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Sewing Machine Safety Tips for Avoiding Injuries

Although there are many negatives to having a highly litigious society, it does serve as a force that makes manufacturers more mindful when designing their products.

For the niche of sewing machines in particular, even the entry models are endowed with many automatic features that by default prevent injuries, the most common being the automatic needle threader.

However, you should not relax totally when operating machinery that punches through a fabric at up to 1300 SPM speeds! This is especially true if you have an older model. Without further ado, here are some hard-learned lessons you should take to heart.

Rules and Guidelines for using a sewing machine safely:

Clean up Your Workspace

This goes for operating all kinds of machinery, even the stationary one like a sewing machine. Clutter creates disorder, and disorder creates potential for accidents. Don’t have extra tools and accessories lying around if you don’t need them. This goes for extra needles, scissors, screwdrivers, and most importantly – rotary cutters. All of them have the potential to cause injury if left in the open. Most of the best beginner sewing machine models have a storage compartment for a reason, so you use it.

Additionally, don’t have any cords lying around. The power cord for the sewing machine especially should be out of sight and reach, and not on the floor where you use your feet for operating pedals.

Maintain Focus

Obviously, the main danger of a sewing machine emanates from its main feature – threading needle through a fabric at high speed. Therefore, you should always keep an eye on the needle, preferably a well illuminated one with the machine’s own lighting system. That means no turning your head to the TV in the background, or when someone is trying to talk to you. In an ideal situation, you should not have such distractions present in the first place, but if you do, be cognizant of the need to always keep an eye on the needle. If something requires your attention, stop the machine, no matter how quickly would it take to respond.

Otherwise, you significantly increase the chance of running the needle through your fingers. Only by making strict safety rules do you remove such a possibility.

Danger of Nails and Hair

No, not the kind of nails you punch with a hammer, but the ones that women tend to have – painted and elongated or attachable nails on fingers. For some reason, women still have this habit, but if you intend to work with a sewing machine on a regular basis, it is a bad idea to maintain it.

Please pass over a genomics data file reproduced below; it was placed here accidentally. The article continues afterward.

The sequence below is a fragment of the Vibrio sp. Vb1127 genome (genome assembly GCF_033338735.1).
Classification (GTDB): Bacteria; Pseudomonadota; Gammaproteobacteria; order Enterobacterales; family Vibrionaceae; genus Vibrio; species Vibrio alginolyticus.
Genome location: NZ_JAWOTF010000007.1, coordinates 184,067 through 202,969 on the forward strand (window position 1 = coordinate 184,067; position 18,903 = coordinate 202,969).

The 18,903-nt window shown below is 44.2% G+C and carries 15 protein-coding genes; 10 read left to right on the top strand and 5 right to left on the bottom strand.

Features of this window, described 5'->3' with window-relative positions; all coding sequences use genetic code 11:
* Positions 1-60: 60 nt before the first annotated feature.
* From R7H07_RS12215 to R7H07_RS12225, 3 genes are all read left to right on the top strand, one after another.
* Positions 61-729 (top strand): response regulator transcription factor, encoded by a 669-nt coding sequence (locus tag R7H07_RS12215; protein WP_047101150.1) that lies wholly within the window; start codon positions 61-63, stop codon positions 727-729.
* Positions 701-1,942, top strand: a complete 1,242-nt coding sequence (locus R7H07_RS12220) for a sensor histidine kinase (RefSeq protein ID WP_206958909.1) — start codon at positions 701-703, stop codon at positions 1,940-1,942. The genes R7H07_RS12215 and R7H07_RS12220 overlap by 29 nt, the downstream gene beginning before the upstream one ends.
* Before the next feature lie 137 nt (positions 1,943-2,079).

Any delicate work is more difficult to do with long nails, but you are just asking for trouble if you have long nails and work with a sewing machine. Therefore, it would be a good idea to trim them. Further, you would save quite a bit of money for not having to buy nail polish and nail removal anymore.

And speaking of your own body parts as potential danger conduits, if you have a long hair make sure it is securely tied back. Getting your hair stuck on a running sewing machine is a nightmare scenario indeed.


Not all accidents come from dealing with the sewing machine itself. As any good sewer knows, sometimes you have to use iron in order to flatten the fabric completely for the smoothest sewing possible. An iron is the best tool to have for this purpose, especially for chain-pressing.

Needless to say, when you intermittently shift between ironing and sewing, make sure that there is an ample room in your workspace, so you don’t have to contort yourself or use a non-dominant hand for the job. Going steady and focused keeps the burns away!


If you already have prescription glasses you are good to go. If not, it might be wise to invest in getting a lightweight protective eyewear. The reason for this is that, sometime in your sewing journey, you will encounter projects during which something will pop off the fabric. This likely may be as a result of sewing across a straight pin or something else. No matter what it is, the force applied will cause it to rapidly launch straight in your face!

You would be glad to have had the foresight of wearing protective eyewear then, wouldn’t you?

Additionally, protective eyewear nowadays also has the option of being coated with film that increases visual acuity, especially in low lighting. So, there is another reason to include it in your prevention arsenal.

The Most Important Safety Lesson

It is safe to say that practically all accidents come from one source – mental state. If you are stressed out, tired, or distracted, the likelihood of an accident skyrockets drastically no matter what you are doing, and sewing is no exception. With that in mind, be more aware of your state of mind and what can you do to get in proper shape prior to starting the work. Print our sewing machine safety tips and give them to a friend!

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